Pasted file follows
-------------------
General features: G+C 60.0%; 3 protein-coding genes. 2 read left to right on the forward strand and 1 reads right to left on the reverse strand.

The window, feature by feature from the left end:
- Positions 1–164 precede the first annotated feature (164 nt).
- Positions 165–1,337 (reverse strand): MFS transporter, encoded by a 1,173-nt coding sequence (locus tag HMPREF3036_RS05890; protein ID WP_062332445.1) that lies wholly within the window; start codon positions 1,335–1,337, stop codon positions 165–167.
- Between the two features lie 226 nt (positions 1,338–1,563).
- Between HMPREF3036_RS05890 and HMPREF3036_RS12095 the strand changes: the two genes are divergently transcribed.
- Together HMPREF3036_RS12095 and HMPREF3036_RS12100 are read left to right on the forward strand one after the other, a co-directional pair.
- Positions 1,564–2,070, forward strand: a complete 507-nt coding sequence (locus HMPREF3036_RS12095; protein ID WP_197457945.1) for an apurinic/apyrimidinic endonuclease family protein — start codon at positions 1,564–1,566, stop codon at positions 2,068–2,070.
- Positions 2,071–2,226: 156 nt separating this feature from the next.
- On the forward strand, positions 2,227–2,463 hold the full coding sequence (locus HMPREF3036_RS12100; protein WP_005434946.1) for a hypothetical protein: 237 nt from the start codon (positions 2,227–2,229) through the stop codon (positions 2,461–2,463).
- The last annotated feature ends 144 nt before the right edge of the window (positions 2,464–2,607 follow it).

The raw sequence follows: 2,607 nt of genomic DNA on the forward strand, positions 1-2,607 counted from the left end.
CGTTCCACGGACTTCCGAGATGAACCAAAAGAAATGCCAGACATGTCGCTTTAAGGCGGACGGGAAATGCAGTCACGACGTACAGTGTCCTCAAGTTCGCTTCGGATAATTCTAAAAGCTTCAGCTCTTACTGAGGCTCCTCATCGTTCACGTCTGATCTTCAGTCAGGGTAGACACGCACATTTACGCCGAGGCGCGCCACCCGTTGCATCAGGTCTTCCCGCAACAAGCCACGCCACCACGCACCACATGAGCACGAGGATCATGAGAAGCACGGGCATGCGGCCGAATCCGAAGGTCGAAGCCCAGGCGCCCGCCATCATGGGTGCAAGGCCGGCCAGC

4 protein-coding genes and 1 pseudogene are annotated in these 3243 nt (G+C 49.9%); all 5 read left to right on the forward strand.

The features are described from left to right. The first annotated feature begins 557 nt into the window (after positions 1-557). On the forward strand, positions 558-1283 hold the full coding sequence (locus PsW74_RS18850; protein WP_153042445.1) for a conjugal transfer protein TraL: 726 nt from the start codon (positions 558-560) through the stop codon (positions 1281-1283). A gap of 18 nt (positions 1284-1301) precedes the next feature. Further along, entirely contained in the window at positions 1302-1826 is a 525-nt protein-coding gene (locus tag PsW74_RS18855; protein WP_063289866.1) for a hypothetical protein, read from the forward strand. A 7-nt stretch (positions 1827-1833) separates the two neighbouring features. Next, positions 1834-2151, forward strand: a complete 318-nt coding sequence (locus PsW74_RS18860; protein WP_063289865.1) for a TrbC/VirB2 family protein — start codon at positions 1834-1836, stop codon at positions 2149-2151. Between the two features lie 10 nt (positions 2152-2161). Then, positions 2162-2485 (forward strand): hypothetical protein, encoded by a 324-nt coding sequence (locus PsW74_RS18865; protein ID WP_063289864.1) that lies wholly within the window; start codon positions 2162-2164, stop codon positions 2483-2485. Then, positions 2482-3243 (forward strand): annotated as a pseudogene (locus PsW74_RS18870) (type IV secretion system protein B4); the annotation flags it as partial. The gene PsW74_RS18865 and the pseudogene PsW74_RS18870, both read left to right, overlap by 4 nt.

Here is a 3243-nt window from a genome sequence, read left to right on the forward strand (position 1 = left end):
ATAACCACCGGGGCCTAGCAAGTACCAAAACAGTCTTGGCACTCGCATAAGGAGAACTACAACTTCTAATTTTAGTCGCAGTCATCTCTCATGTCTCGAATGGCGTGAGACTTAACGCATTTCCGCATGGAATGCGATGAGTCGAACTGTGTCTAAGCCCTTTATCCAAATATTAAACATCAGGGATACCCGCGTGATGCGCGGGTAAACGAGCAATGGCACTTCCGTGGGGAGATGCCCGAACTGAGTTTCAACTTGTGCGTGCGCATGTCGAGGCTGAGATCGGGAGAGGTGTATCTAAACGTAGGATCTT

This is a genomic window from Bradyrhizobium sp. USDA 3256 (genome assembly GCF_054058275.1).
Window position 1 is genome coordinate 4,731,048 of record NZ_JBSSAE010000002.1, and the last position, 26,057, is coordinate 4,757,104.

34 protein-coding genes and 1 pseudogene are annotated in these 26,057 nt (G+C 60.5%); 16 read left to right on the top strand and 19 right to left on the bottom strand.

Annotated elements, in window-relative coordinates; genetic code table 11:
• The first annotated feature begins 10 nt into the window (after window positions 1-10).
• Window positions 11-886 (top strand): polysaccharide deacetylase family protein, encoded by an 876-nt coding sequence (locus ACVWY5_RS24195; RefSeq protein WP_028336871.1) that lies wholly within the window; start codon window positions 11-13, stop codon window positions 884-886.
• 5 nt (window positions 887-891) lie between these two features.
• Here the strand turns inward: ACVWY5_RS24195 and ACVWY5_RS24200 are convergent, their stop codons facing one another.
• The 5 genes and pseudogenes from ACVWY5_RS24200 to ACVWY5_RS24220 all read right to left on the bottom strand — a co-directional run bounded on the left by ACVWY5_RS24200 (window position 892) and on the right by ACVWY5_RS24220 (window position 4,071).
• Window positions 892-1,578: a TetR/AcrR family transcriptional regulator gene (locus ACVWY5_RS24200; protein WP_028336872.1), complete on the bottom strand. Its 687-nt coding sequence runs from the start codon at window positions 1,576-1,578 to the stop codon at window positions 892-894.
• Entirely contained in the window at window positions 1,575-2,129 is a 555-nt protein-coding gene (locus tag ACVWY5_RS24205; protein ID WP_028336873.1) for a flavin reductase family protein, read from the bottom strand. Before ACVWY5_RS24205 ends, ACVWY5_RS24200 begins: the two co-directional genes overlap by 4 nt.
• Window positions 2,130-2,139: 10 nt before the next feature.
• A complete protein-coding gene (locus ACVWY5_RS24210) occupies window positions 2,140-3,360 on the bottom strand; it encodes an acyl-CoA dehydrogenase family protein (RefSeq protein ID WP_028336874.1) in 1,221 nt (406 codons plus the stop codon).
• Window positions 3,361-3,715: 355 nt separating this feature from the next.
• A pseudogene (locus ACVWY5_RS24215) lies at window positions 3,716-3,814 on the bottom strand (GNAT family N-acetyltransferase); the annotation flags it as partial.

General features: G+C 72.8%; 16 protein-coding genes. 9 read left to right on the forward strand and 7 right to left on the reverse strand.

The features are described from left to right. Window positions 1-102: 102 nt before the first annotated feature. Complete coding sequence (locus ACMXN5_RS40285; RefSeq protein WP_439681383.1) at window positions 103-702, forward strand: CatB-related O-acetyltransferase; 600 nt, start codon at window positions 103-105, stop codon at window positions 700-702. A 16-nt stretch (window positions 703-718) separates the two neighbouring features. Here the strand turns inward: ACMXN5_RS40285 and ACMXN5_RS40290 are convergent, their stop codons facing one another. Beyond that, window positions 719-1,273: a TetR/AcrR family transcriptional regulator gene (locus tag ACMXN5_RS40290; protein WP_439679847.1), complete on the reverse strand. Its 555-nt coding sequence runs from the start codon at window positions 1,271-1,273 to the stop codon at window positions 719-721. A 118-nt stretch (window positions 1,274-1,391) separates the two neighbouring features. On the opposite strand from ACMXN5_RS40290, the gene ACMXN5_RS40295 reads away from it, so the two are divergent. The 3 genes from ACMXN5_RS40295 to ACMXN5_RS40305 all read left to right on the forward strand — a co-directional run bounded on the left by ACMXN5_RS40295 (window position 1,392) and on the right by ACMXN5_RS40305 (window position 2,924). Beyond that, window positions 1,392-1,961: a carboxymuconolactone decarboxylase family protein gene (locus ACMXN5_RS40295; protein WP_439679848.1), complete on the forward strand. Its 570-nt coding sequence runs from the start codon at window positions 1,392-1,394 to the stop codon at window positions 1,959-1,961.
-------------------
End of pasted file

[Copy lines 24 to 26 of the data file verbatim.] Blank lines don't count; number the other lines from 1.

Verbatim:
• 5 nt (window positions 887-891) lie between these two features.
• Here the strand turns inward: ACVWY5_RS24195 and ACVWY5_RS24200 are convergent, their stop codons facing one another.
• The 5 genes and pseudogenes from ACVWY5_RS24200 to ACVWY5_RS24220 all read right to left on the bottom strand — a co-directional run bounded on the left by ACVWY5_RS24200 (window position 892) and on the right by ACVWY5_RS24220 (window position 4,071).